But don't worry, Tesla has done everything right, and was absolutely correct to tie the maximum speed of AP to their perfectly functioning speed limit detection algorithm. If you don't like it you should sell your car. (If you don't get the sarcasm, read the far too serious posts in every other thread where I bring up this ludicrous limitation added to cars after purchase)
     
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  12. msnow

    msnow Active Member

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    Again, the camera attempts to read the sign (sometimes as noted above it gets it wrong). If it can't see a sign it goes to the location based data.
     
  13. msnow

    msnow Active Member

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    You should qualify that 50% statement. As we've discussed over the past year your situation is somewhat unique to your locale. In my case I can only recall three or four misidentifications of speed limit signs.
     
  14. green1

    green1 Active Member

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    Why should I qualify it? My location is printed right below my avatar on the side of the page like everyone else.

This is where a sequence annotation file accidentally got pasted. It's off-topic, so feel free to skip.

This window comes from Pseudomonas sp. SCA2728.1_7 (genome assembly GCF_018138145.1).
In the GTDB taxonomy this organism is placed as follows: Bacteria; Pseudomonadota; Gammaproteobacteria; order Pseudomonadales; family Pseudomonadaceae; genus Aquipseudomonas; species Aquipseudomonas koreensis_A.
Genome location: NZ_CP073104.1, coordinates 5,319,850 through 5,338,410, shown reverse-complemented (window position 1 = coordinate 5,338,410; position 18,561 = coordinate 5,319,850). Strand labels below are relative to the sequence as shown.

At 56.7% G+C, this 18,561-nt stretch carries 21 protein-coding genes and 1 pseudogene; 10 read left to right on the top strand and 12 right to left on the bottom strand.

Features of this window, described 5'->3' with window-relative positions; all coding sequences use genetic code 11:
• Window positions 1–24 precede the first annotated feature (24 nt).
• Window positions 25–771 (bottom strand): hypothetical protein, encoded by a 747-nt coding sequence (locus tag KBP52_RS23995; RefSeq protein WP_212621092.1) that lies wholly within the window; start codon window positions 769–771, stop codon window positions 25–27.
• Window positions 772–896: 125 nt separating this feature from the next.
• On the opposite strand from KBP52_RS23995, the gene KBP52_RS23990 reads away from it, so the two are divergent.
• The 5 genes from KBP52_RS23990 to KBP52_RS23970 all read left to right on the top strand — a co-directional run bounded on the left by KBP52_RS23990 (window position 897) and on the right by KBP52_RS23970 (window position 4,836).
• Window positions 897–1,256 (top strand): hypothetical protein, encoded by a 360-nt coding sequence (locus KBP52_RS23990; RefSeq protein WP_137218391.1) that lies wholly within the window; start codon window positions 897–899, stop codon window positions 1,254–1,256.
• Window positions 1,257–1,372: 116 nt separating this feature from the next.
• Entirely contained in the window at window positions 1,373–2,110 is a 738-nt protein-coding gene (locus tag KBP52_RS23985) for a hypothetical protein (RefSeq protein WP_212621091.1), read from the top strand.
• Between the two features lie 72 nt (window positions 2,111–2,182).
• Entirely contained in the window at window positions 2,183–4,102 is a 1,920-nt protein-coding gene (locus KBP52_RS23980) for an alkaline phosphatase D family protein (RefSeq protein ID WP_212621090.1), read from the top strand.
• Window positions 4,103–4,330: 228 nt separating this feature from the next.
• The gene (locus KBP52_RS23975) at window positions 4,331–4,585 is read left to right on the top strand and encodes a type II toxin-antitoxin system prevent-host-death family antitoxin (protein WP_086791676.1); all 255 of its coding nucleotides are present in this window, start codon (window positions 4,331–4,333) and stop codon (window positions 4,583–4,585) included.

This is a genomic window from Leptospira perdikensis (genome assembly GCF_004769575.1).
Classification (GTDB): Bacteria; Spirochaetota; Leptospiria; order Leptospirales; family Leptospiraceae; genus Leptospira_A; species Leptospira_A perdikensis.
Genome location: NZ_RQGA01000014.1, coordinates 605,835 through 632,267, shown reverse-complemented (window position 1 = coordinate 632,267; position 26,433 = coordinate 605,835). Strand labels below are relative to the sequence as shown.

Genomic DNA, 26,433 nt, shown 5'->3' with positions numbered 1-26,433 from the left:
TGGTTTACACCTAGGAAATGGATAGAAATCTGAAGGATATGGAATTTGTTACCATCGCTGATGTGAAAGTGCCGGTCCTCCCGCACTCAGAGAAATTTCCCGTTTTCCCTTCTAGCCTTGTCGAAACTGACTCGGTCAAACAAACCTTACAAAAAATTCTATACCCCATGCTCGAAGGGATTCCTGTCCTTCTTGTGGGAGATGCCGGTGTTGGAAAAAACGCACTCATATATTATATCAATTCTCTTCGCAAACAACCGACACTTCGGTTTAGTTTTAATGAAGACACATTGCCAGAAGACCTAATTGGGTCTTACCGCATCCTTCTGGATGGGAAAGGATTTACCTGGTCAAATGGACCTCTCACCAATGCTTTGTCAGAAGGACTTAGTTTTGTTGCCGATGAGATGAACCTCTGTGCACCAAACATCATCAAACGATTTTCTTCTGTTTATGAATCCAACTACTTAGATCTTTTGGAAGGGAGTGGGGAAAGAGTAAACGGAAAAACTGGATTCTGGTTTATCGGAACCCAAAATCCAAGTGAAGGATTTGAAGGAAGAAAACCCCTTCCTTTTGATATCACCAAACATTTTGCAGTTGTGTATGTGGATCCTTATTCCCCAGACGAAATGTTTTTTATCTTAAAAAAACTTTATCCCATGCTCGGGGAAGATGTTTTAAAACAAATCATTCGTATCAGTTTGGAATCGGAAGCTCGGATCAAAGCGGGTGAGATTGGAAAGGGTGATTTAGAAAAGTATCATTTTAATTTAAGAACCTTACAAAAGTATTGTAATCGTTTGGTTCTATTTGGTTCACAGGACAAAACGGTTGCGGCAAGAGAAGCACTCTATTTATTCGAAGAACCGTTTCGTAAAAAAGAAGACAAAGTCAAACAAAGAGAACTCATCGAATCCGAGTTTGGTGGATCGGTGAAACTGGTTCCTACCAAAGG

I think you need to stop assuming that everything that works "acceptably" in California will work well worldwide, and that tying an autosteer limitation to such a horribly faulty system was a poor idea that decreases safety and pisses off owners.
     
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  15. RogerHScott

    RogerHScott Active Member

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    This doesn't add up. The autosteer speed limit only applies on non-divided ("suboptimal") roads, so you should never see it on an
    interstate.
     
  16. msnow

    msnow Active Member

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    Because a 50% error rate is not common, its unique to your particular situation.
     
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  17. RogerHScott

    RogerHScott Active Member